Most of us use URL shorteners when sharing sites. It just makes sense. Google’s service, goo.gl might just become your new shortener of choice with included QR codes.
When you shorten a link thru goo.gl, just put .qr at the end of the shortened link and a QR will be generated for you. For instance, the image in this post is the QR code for The Next Web, as seen in the URL http://goo.gl/QQfG.qr
More after the break.
QR codes are catching on, with more devices (including all Android powered devices) including scanners that can read them. The practice of mobile tagging is picking up too, with appearances of QR codes in publications and even in businesses, linking to relevant websites.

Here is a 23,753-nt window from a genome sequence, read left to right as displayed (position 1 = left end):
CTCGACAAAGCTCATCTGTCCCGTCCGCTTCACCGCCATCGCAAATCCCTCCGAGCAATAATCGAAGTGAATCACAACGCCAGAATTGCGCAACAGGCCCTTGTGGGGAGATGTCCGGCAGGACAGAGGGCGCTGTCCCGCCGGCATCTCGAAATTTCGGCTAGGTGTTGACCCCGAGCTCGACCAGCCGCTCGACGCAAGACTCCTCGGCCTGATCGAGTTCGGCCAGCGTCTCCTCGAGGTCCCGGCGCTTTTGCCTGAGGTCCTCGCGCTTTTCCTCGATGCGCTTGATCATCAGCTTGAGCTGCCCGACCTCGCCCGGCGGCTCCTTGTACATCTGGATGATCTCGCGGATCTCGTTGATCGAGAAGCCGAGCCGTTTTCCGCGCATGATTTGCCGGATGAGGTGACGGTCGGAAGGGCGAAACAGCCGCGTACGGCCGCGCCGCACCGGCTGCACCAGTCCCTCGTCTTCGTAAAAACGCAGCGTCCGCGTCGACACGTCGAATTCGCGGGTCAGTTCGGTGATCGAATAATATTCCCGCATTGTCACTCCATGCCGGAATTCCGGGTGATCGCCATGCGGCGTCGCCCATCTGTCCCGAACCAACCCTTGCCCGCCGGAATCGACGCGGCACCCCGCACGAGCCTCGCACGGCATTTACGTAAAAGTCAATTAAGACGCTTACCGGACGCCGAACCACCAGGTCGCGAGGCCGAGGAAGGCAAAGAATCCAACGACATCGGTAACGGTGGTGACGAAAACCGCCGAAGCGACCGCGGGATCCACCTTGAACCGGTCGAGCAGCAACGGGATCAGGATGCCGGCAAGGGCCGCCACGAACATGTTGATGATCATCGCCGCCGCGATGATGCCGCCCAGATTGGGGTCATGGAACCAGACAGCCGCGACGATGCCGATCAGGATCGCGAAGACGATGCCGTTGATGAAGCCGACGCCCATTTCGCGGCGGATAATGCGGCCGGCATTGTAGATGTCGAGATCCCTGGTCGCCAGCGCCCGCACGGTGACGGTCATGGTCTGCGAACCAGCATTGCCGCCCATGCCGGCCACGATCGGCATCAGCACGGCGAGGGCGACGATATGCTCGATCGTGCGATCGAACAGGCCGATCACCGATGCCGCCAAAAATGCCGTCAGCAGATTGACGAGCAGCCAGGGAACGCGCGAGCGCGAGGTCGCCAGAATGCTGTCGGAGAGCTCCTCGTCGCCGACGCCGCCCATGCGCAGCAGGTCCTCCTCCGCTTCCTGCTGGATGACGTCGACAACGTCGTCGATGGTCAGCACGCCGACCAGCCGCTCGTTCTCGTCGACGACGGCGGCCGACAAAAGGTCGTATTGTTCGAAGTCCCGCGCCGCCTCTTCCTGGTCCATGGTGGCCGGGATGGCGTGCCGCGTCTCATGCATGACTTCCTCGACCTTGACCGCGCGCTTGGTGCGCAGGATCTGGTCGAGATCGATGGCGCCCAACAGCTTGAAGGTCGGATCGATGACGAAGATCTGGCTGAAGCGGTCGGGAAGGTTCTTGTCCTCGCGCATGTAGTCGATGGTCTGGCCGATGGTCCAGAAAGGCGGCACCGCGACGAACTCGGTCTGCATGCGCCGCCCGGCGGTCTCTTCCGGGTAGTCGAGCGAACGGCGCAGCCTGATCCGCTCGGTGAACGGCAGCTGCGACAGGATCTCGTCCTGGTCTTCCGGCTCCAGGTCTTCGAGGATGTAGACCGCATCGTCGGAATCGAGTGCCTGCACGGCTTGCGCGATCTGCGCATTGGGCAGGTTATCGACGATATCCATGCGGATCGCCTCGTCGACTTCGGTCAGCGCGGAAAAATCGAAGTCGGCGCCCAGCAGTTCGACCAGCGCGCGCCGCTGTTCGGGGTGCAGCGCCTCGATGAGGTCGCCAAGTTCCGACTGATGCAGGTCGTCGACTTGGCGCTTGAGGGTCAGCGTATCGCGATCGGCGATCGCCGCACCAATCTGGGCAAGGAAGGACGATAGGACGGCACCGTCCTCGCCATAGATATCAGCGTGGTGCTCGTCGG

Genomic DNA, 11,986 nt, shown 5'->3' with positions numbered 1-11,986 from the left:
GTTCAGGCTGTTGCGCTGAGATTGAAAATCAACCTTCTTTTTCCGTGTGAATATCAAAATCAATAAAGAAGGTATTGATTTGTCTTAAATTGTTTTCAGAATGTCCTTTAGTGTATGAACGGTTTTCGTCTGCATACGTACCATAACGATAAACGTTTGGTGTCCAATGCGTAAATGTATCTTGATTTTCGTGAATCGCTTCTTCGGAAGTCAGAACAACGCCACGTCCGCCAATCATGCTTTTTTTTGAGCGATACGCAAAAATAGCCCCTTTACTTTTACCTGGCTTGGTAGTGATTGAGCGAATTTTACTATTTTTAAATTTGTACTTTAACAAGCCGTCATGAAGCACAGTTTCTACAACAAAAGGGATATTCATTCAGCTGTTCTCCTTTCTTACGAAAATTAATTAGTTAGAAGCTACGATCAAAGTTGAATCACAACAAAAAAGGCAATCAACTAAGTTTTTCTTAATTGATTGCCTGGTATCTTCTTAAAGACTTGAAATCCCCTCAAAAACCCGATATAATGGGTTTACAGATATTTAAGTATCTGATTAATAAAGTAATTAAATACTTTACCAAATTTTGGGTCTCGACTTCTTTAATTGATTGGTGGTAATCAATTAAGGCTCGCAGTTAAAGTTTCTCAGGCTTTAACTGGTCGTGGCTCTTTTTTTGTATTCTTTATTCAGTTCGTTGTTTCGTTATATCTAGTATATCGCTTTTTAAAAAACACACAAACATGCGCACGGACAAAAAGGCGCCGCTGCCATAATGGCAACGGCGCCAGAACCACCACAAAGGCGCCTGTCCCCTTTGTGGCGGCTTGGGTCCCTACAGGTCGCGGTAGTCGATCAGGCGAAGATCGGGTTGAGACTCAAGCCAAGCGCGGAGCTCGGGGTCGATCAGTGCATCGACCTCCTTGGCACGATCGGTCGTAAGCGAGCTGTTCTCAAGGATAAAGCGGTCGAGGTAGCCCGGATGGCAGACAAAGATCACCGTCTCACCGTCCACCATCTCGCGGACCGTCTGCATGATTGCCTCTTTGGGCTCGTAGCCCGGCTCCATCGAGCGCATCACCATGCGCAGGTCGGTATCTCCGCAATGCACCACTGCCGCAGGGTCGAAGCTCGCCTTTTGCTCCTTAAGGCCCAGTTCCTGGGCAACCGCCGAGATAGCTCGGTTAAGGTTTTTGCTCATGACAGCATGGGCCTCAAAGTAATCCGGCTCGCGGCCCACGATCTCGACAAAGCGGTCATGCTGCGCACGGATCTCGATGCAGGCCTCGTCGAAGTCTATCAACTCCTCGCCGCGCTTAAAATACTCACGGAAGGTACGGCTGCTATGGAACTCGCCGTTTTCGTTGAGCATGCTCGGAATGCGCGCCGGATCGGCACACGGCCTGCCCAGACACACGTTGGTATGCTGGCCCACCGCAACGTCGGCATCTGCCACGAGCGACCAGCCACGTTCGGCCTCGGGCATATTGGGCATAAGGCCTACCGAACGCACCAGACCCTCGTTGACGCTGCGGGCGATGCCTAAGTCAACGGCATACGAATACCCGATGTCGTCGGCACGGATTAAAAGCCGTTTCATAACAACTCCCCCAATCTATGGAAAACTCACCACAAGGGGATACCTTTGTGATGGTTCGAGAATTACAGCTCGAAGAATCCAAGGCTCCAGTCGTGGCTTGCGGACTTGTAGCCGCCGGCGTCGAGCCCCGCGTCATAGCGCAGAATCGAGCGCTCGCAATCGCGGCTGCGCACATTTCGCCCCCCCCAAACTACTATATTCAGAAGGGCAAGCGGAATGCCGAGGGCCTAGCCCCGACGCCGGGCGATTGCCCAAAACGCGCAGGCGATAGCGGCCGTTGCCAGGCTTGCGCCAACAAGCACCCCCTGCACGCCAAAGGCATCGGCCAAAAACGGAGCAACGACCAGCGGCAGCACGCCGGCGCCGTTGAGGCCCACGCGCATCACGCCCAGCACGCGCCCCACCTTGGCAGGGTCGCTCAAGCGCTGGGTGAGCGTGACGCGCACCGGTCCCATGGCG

An image from the Wikipedia article (though I generally will never use Wikipedia as a source, this is a great explanation) clears up the process of mobile tagging:
There’s also a great article at Lifehacker that gives some points on how to create your own QR codes.
So the next time you have a site that you want to share, toss a .qr at the end of your goo.gl shortened link and send it out.
This post is part of our contributor series. The views expressed are the author's own and not necessarily shared by TNW.
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